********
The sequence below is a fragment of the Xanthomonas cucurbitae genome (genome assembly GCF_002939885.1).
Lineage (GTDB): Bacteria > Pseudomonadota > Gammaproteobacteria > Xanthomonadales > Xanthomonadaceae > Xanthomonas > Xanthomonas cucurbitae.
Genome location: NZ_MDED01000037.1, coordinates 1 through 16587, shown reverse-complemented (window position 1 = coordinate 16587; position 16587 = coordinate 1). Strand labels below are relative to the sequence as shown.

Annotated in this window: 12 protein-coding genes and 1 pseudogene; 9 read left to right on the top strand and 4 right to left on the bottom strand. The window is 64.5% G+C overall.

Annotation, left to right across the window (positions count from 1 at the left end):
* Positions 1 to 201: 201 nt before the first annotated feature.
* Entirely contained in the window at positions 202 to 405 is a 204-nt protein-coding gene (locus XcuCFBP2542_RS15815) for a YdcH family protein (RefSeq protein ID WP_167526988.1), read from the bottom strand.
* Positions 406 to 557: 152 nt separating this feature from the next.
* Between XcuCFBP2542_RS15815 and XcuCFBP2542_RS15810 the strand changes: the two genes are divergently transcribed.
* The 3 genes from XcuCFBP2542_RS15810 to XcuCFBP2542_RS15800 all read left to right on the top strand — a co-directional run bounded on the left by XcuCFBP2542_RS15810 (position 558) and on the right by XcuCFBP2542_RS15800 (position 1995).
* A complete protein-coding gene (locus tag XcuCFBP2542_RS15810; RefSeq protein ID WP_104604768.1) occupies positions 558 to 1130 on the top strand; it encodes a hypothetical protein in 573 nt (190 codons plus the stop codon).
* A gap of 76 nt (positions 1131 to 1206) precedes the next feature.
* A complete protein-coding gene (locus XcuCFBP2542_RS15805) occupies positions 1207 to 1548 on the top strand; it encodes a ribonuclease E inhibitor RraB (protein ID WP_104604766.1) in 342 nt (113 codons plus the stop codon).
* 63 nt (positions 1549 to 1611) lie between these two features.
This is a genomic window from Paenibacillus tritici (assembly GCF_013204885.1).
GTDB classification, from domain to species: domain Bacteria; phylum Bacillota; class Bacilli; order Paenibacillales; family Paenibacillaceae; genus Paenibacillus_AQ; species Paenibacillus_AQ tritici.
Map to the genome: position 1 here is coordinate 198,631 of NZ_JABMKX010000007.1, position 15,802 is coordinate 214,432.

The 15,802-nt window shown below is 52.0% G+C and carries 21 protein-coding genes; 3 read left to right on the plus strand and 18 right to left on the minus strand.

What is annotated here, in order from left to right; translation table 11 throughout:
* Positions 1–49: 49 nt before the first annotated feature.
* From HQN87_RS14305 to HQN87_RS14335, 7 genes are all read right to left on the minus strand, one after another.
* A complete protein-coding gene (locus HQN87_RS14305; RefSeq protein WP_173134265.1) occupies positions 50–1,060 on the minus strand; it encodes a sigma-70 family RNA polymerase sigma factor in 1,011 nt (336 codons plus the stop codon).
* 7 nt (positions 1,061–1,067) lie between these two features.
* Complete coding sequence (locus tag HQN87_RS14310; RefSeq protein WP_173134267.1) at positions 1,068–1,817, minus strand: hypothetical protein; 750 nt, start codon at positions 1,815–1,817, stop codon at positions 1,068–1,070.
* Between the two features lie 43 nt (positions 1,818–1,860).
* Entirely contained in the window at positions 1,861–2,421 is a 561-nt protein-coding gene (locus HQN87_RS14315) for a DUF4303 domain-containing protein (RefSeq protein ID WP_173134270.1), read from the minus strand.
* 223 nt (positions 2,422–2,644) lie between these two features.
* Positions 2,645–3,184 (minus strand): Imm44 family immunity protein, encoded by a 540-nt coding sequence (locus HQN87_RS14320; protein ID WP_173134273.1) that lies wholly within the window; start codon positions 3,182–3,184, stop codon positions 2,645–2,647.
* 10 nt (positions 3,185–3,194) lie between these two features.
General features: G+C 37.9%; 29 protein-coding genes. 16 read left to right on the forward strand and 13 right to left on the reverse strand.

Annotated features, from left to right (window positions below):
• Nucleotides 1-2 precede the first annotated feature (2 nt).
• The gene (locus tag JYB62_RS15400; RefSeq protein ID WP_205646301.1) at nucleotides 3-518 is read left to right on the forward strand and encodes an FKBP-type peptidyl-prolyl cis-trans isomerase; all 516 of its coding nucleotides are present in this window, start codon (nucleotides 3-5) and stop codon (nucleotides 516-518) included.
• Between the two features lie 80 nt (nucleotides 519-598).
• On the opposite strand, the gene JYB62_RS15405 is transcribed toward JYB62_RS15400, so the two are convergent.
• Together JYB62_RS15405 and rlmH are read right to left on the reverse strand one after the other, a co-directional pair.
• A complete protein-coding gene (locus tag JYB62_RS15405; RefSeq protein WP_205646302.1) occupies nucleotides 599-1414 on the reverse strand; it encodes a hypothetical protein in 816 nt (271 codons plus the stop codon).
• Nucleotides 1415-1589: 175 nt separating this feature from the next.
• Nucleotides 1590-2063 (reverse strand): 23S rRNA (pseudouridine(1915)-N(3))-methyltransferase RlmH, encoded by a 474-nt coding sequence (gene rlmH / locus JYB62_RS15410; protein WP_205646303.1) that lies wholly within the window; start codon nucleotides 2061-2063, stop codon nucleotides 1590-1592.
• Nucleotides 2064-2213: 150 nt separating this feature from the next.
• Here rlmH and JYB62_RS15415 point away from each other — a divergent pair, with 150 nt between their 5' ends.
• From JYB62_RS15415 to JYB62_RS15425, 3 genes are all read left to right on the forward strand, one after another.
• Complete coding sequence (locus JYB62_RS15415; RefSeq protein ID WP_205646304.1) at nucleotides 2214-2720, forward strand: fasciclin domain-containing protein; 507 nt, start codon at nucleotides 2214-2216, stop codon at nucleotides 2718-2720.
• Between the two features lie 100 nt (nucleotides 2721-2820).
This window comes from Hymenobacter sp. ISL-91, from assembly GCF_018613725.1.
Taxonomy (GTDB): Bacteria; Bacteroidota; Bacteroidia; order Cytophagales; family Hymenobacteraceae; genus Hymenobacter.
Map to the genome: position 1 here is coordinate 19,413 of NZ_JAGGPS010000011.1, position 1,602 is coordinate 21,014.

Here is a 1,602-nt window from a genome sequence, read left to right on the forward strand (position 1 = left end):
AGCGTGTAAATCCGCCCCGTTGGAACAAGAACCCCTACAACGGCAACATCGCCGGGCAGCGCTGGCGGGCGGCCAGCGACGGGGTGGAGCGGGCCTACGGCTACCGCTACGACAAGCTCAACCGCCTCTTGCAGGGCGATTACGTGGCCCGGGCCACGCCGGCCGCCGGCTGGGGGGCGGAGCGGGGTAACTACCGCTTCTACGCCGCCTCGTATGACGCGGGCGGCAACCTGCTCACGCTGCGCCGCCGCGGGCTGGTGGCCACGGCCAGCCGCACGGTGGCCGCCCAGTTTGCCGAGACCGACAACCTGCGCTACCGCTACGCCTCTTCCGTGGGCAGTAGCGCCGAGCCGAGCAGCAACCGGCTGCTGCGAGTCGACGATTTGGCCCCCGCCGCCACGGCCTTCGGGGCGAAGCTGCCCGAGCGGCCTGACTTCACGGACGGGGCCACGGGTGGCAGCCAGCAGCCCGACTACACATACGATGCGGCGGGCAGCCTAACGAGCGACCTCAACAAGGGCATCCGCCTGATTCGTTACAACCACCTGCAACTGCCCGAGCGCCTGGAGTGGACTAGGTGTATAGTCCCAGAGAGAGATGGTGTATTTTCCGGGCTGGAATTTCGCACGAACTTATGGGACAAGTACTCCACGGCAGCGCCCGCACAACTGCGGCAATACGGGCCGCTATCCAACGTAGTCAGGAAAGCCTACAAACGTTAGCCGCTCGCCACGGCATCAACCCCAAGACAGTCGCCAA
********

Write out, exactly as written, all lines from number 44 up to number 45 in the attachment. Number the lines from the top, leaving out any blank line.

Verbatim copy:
• Between the two features lie 100 nt (nucleotides 2721-2820).
This window comes from Hymenobacter sp. ISL-91, from assembly GCF_018613725.1.